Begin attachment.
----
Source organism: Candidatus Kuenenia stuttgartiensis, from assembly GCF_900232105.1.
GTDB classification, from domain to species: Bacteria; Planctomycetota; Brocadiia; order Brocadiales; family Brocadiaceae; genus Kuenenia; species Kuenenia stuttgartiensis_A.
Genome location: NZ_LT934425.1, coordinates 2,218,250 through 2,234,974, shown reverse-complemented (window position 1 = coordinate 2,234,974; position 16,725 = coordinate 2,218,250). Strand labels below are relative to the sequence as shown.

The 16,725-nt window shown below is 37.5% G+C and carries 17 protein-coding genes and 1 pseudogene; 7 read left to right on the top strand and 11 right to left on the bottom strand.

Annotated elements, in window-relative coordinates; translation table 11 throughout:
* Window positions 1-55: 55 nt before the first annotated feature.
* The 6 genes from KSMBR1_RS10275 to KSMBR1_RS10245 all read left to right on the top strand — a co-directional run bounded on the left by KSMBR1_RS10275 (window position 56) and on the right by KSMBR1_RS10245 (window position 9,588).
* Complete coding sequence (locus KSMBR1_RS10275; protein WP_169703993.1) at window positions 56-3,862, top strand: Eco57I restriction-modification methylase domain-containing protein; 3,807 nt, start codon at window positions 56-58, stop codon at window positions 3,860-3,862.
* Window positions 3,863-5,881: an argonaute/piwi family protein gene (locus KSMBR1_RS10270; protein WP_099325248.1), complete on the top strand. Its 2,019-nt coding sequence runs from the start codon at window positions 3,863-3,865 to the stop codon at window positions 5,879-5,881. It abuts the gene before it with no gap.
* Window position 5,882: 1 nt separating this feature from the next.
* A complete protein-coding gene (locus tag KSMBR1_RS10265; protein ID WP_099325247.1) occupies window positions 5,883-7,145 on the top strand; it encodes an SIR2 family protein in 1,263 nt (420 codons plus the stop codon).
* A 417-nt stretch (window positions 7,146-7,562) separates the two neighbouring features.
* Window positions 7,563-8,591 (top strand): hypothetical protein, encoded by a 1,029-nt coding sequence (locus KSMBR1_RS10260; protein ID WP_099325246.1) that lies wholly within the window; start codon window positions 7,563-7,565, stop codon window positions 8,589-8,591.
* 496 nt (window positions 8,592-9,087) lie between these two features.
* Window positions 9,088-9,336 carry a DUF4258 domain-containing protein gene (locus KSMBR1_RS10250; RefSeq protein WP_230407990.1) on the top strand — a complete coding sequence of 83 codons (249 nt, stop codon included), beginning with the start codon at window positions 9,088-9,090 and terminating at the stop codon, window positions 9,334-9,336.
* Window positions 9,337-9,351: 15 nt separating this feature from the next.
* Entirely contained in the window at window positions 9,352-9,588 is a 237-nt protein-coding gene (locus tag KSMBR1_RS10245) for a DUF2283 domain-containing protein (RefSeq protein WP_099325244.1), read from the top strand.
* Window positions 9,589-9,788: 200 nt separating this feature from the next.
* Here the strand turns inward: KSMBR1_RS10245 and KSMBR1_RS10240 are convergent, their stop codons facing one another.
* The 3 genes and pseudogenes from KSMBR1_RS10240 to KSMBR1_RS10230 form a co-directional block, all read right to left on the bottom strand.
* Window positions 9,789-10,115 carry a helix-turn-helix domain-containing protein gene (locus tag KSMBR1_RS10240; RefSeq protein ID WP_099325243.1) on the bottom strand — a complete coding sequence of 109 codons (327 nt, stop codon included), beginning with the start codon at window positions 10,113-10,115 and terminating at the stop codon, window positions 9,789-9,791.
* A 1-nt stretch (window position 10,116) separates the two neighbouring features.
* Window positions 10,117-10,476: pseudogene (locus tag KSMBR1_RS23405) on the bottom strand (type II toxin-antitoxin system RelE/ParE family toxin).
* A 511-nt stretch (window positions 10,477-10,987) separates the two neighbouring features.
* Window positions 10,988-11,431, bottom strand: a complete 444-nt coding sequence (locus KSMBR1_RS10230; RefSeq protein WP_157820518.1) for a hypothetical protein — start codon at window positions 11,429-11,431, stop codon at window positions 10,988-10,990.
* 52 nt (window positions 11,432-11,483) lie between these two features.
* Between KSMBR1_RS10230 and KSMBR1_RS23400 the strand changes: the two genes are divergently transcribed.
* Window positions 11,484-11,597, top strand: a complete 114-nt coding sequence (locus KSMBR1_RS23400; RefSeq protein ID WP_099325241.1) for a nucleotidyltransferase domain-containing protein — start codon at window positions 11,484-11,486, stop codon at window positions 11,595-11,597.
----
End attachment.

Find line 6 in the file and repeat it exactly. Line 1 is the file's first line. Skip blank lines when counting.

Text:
* Window positions 1-55: 55 nt before the first annotated feature.